They've been the subject of art, literature and life for millennia.

They've been the subject of art, literature and life for millennia.

Now greed, envy, sloth, malice, lust, gluttony and pride will come to the Columbus stage through "7 Deadly Sins," a fiery collaboration between BalletMet and Shadowbox Live that's set to be a seasonal highlight for both groups.

"I think it's going to be an amazing piece," said Matthew Hahn, who wrote much of the evening's original score. "It's all about reaching out to new audiences and to each other."

Hahn joined Shadowbox as a high-school sophomore and has performed everything from Motown medleys to rock operas as leader of Shadowbox house band BillWho?. Still, he said, hashing out his pieces with ballet dancers was a new challenge.

"We've done a decent amount of original stuff, but it's all been for the purpose of stand-and-deliver rock 'n' roll," Hahn explained. "I've never done anything quite like this."

Described as the ultimate rock ballet, "7 Deadly Sins" will push BalletMet's versatile troupe in edgy new directions. On the flip side, it should expose Shadowbox fans to a new art form - and prove that ballet isn't just tutus and pas de deux.

"The energy and the rhythms of the music are exactly the drive that can invigorate the dancers," said Gerard Charles, BalletMet's artistic director. "Yes, it is a far cry from traditional classical ballet music, but it is very close to the heart of BalletMet and the creative drive we enjoy."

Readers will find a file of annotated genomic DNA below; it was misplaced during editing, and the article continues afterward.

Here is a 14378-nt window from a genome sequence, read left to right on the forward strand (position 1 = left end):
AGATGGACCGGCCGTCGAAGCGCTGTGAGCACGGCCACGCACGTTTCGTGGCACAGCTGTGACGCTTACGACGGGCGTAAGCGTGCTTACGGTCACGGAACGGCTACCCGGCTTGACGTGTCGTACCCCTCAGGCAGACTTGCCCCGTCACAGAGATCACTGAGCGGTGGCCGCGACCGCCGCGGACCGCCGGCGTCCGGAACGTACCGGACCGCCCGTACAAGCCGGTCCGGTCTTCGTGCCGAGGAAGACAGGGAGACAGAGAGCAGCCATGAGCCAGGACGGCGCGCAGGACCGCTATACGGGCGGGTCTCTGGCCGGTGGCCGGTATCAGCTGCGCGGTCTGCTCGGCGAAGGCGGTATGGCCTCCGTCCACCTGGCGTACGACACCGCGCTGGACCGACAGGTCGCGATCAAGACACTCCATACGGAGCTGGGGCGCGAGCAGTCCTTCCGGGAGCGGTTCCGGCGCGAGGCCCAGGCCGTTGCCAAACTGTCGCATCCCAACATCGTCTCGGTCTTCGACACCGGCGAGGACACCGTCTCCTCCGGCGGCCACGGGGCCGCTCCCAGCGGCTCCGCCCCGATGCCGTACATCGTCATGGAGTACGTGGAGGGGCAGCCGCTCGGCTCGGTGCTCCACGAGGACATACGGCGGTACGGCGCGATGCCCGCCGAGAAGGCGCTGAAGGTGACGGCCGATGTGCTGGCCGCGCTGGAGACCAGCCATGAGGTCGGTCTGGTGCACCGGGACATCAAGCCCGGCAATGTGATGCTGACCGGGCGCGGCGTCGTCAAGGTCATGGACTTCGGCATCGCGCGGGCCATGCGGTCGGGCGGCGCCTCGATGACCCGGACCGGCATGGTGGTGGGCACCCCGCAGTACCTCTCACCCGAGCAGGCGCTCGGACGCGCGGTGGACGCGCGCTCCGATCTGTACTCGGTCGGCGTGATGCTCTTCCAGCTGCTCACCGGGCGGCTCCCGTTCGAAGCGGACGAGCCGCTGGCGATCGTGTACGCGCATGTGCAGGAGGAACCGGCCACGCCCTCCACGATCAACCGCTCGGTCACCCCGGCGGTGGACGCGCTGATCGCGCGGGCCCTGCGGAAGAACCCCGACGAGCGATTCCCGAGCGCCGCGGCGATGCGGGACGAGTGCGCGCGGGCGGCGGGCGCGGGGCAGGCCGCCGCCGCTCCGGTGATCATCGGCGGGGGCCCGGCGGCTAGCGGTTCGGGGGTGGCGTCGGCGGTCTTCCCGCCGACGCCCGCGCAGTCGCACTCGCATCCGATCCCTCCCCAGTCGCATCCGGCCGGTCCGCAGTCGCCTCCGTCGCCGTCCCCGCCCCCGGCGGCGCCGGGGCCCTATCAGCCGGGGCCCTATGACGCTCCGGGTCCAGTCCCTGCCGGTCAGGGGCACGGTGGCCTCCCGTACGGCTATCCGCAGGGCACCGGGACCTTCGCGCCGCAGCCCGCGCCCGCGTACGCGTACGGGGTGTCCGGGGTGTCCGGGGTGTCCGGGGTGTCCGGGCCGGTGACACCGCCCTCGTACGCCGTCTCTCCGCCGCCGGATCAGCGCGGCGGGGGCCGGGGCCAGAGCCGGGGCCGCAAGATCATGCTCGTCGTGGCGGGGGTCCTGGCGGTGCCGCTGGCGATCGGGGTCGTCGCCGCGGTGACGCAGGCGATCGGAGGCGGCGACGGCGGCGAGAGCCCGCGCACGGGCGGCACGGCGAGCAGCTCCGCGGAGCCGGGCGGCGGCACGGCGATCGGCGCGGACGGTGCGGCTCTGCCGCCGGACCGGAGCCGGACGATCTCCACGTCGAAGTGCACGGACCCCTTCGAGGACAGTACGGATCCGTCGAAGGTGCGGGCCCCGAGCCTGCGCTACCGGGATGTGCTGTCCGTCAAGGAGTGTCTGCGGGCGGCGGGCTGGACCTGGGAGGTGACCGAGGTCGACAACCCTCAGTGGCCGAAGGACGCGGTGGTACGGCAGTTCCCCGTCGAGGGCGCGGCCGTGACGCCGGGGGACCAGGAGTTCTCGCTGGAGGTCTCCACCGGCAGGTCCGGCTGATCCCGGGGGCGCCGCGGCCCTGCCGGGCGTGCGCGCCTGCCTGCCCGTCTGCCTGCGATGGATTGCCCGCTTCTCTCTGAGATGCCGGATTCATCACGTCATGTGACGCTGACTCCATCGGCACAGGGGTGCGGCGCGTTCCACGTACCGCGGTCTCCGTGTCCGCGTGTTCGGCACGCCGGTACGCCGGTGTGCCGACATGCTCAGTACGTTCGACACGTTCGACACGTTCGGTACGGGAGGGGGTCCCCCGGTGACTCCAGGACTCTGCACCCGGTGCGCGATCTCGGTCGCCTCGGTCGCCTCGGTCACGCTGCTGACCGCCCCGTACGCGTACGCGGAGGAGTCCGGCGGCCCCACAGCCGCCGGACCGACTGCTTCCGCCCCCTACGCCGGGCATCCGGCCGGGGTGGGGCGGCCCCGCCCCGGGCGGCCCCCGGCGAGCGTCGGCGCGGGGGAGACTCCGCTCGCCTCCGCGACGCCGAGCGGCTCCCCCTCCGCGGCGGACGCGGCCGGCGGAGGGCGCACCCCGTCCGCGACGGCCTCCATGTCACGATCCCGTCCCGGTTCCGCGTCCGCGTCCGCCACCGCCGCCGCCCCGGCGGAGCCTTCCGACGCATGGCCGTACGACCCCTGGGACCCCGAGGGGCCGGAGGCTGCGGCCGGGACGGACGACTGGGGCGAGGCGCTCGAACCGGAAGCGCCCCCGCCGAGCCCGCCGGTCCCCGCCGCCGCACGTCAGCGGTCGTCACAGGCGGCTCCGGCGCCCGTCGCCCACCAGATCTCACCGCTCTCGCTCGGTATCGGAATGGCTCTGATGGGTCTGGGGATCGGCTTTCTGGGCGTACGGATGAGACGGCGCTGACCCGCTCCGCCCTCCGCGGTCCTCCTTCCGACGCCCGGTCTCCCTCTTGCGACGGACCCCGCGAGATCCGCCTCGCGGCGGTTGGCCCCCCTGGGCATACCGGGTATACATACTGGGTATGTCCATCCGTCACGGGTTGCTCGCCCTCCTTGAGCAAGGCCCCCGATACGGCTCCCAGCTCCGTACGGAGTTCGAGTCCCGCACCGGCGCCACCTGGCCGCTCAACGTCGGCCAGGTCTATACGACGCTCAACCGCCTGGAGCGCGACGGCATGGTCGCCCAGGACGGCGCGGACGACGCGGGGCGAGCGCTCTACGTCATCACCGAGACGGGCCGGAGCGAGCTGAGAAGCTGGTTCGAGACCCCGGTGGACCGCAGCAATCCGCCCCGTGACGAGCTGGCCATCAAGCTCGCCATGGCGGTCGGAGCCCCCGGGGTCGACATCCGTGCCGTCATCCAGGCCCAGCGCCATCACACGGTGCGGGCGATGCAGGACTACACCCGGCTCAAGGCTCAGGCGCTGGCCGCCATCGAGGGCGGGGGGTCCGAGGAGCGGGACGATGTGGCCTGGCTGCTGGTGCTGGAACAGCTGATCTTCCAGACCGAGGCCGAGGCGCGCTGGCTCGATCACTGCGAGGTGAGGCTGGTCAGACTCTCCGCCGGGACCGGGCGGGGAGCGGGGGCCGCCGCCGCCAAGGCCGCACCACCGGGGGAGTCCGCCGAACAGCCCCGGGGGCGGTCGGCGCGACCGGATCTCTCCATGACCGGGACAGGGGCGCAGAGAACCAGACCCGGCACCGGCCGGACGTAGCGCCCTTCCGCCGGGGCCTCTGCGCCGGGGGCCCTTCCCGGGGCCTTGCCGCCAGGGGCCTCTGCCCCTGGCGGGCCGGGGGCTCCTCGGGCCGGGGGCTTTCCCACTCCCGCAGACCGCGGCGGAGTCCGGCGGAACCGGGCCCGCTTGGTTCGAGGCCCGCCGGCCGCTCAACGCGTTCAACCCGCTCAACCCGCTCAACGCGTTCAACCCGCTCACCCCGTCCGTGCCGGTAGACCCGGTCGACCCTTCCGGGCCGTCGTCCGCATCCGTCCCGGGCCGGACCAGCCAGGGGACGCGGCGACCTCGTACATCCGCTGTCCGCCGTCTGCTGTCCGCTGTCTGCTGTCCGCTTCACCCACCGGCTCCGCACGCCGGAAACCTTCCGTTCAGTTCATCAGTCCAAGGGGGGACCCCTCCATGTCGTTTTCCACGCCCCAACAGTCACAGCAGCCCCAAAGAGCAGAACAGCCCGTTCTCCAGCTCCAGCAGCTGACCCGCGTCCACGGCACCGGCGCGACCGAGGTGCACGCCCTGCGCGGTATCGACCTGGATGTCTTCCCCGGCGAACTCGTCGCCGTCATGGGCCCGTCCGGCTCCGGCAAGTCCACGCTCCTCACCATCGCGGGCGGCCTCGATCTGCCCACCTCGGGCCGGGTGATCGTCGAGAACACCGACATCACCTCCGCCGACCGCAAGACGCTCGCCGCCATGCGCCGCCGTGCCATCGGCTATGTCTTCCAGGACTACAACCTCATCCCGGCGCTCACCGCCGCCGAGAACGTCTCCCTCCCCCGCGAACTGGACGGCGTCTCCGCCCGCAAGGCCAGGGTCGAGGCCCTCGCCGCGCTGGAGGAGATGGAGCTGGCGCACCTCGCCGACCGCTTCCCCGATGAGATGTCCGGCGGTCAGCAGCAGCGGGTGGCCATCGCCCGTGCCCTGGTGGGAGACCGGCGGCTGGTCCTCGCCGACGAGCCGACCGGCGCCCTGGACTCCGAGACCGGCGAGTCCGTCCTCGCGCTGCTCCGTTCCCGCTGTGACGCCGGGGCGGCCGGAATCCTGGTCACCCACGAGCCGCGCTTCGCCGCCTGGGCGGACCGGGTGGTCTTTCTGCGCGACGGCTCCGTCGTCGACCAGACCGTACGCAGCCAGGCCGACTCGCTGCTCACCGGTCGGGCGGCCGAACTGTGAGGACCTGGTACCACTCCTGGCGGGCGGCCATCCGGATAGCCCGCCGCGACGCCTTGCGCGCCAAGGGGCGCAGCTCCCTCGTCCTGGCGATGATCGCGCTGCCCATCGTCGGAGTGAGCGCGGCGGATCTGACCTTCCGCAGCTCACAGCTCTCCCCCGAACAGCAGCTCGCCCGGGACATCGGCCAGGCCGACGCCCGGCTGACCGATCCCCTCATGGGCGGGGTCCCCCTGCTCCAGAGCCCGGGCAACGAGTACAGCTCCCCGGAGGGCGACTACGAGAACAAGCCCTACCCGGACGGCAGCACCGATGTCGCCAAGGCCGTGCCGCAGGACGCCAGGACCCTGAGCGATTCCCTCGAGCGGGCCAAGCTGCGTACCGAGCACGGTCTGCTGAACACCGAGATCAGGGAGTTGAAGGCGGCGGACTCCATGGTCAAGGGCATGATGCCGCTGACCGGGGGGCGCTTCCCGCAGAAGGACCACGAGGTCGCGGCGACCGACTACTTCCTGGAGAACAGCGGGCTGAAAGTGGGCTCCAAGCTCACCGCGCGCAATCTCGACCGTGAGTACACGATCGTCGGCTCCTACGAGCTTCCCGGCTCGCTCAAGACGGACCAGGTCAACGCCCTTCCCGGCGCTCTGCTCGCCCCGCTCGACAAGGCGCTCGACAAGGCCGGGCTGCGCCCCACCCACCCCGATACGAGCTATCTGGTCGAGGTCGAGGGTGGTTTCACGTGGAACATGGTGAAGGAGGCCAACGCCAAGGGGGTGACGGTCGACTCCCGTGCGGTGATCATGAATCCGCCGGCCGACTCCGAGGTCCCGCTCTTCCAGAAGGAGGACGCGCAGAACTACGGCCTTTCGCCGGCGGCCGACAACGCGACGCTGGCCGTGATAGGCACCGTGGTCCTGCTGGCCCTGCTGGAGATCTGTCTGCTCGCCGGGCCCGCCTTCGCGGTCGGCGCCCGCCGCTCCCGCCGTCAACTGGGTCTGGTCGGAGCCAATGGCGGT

Each piece involved collaborative dialogue among musicians, dancers and seven choreographers, who will come in from across the country and Canada. For Hahn, creating the music meant digging deep into his experiences and those of others.

"I'd be pacing around my house at 3 a.m. just picking and trying to find something that would fit the piece," he remembered.

The final score will combine compositions by Hahn and his Shadowbox cohort Stev Guyer, rearranged classical works and covers of Santana and other pop greats.

What ties everything together is a familiar, timeless theme, Hahn said.

"[It's about] looking at these different situations and how humans respond, for good and for bad. This isn't just biblical theology - it happens to us every day."